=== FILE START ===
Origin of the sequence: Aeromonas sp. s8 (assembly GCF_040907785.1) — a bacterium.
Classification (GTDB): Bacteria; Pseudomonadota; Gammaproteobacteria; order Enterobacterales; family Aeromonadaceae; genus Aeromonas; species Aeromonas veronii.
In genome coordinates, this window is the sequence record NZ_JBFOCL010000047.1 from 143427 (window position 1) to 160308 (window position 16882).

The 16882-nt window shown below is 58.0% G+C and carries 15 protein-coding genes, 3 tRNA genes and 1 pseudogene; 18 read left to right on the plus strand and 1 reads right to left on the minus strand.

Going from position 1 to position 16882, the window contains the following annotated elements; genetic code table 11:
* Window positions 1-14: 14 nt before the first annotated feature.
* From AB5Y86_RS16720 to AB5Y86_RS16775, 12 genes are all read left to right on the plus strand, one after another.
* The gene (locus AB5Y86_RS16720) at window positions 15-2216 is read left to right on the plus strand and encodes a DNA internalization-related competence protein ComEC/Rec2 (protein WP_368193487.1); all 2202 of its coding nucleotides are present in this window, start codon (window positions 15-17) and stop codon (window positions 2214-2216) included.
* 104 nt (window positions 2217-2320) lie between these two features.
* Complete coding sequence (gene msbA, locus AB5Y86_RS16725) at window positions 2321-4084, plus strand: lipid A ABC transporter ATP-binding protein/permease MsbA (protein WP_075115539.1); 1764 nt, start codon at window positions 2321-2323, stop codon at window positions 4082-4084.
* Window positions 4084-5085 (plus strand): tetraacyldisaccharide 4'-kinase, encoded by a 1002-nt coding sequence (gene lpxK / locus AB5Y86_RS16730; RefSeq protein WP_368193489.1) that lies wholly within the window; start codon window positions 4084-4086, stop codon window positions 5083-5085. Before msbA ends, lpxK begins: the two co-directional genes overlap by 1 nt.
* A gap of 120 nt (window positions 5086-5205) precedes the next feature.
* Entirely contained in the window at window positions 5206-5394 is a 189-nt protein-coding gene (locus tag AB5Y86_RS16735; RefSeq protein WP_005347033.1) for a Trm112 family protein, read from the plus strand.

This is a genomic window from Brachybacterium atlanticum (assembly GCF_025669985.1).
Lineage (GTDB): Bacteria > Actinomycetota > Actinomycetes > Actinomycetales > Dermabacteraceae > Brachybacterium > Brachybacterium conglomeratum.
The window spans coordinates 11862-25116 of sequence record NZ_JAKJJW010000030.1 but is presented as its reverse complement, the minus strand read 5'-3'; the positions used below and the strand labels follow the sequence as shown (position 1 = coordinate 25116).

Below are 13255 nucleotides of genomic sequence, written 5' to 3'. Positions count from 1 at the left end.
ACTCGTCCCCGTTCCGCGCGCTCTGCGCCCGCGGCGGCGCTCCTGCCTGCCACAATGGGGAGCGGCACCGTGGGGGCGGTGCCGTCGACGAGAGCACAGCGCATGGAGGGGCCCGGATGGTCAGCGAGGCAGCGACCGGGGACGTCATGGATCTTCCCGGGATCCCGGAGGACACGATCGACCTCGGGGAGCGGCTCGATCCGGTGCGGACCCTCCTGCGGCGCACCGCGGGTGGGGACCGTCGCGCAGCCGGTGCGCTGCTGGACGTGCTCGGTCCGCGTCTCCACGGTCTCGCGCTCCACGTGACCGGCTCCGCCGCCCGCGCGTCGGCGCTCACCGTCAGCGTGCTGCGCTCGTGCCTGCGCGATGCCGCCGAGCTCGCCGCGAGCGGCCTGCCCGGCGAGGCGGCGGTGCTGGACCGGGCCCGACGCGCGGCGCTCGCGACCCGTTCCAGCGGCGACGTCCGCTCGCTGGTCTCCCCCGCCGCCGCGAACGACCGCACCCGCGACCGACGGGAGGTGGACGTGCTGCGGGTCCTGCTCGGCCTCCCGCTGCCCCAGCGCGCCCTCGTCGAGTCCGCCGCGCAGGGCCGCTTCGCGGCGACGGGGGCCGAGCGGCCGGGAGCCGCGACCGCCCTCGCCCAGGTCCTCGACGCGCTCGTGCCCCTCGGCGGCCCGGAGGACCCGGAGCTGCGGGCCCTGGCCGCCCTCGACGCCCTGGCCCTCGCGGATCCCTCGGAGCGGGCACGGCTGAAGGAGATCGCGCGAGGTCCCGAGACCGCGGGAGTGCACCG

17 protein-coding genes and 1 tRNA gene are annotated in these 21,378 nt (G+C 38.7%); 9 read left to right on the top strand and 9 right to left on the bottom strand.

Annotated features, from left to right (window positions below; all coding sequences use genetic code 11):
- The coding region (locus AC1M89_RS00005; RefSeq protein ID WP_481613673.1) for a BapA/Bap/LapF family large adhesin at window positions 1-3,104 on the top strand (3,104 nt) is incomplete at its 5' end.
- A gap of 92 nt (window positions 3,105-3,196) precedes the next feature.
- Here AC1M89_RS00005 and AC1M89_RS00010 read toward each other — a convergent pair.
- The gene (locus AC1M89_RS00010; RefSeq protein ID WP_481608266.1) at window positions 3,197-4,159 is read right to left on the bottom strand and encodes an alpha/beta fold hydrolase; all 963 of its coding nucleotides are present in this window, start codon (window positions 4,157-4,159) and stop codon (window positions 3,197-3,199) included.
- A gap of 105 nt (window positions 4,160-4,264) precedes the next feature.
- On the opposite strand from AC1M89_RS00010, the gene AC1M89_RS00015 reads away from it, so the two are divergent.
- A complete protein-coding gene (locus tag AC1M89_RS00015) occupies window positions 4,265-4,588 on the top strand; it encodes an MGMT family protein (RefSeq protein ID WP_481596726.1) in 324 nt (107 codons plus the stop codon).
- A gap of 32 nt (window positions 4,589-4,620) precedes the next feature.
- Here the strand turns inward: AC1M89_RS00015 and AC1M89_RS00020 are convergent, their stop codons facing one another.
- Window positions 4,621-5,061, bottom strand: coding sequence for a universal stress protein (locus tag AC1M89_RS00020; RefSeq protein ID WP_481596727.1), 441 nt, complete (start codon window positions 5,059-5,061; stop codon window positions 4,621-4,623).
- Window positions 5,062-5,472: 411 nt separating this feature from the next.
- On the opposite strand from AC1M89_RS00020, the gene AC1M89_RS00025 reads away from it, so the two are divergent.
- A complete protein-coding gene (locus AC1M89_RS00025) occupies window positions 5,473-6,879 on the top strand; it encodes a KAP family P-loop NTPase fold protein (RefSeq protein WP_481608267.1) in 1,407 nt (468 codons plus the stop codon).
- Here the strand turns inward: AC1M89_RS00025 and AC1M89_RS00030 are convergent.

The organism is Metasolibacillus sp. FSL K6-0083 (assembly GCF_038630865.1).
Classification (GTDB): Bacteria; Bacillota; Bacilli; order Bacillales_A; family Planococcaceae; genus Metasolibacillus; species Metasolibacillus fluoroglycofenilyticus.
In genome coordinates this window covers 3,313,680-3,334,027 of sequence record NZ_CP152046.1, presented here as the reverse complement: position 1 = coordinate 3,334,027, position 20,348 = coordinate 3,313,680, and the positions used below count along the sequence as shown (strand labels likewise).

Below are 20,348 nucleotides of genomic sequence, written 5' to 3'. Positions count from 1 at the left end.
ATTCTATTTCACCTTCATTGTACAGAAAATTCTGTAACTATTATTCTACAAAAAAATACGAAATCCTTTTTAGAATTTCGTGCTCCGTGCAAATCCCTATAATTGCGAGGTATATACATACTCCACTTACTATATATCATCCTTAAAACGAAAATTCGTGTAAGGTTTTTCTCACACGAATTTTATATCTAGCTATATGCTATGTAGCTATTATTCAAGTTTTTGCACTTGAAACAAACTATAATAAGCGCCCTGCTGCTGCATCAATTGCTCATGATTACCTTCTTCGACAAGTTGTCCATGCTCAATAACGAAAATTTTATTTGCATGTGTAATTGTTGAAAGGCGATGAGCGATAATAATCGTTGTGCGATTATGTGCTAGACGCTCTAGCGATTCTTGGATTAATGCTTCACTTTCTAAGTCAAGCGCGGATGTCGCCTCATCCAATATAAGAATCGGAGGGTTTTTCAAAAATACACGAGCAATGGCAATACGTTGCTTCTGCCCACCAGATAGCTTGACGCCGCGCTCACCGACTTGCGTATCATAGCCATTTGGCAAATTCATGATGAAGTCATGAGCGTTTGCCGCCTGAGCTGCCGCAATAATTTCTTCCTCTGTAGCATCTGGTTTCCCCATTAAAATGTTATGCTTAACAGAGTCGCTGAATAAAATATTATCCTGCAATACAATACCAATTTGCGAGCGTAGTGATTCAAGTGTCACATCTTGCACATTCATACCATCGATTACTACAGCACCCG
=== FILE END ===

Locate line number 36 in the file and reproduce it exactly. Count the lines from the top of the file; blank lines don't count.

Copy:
Classification (GTDB): Bacteria; Bacillota; Bacilli; order Bacillales_A; family Planococcaceae; genus Metasolibacillus; species Metasolibacillus fluoroglycofenilyticus.